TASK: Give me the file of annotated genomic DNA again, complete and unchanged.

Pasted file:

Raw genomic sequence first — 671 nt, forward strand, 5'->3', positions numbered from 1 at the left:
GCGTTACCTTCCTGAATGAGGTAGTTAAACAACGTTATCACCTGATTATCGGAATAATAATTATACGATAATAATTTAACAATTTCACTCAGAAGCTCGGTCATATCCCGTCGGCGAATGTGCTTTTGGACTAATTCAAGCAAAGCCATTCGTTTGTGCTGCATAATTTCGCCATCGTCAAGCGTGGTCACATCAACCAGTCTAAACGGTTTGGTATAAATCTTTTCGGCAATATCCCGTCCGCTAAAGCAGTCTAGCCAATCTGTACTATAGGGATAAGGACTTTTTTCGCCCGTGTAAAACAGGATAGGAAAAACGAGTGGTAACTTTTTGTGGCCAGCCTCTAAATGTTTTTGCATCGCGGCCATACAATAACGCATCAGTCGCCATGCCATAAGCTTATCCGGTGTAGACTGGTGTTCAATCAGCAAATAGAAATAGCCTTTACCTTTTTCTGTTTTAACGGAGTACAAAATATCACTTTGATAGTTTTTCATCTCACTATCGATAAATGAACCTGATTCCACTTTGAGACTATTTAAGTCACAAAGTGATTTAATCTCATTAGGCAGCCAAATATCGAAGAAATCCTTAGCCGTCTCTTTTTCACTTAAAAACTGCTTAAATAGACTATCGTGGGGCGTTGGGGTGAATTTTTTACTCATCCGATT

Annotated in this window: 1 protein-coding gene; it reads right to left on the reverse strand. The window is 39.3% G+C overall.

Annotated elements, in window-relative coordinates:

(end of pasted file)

Raw genomic sequence first — 671 nt, forward strand, 5'->3', positions numbered from 1 at the left:
GCGTTACCTTCCTGAATGAGGTAGTTAAACAACGTTATCACCTGATTATCGGAATAATAATTATACGATAATAATTTAACAATTTCACTCAGAAGCTCGGTCATATCCCGTCGGCGAATGTGCTTTTGGACTAATTCAAGCAAAGCCATTCGTTTGTGCTGCATAATTTCGCCATCGTCAAGCGTGGTCACATCAACCAGTCTAAACGGTTTGGTATAAATCTTTTCGGCAATATCCCGTCCGCTAAAGCAGTCTAGCCAATCTGTACTATAGGGATAAGGACTTTTTTCGCCCGTGTAAAACAGGATAGGAAAAACGAGTGGTAACTTTTTGTGGCCAGCCTCTAAATGTTTTTGCATCGCGGCCATACAATAACGCATCAGTCGCCATGCCATAAGCTTATCCGGTGTAGACTGGTGTTCAATCAGCAAATAGAAATAGCCTTTACCTTTTTCTGTTTTAACGGAGTACAAAATATCACTTTGATAGTTTTTCATCTCACTATCGATAAATGAACCTGATTCCACTTTGAGACTATTTAAGTCACAAAGTGATTTAATCTCATTAGGCAGCCAAATATCGAAGAAATCCTTAGCCGTCTCTTTTTCACTTAAAAACTGCTTAAATAGACTATCGTGGGGCGTTGGGGTGAATTTTTTACTCATCCGATT

Annotated in this window: 1 protein-coding gene; it reads right to left on the reverse strand. The window is 39.3% G+C overall.

Annotated elements, in window-relative coordinates: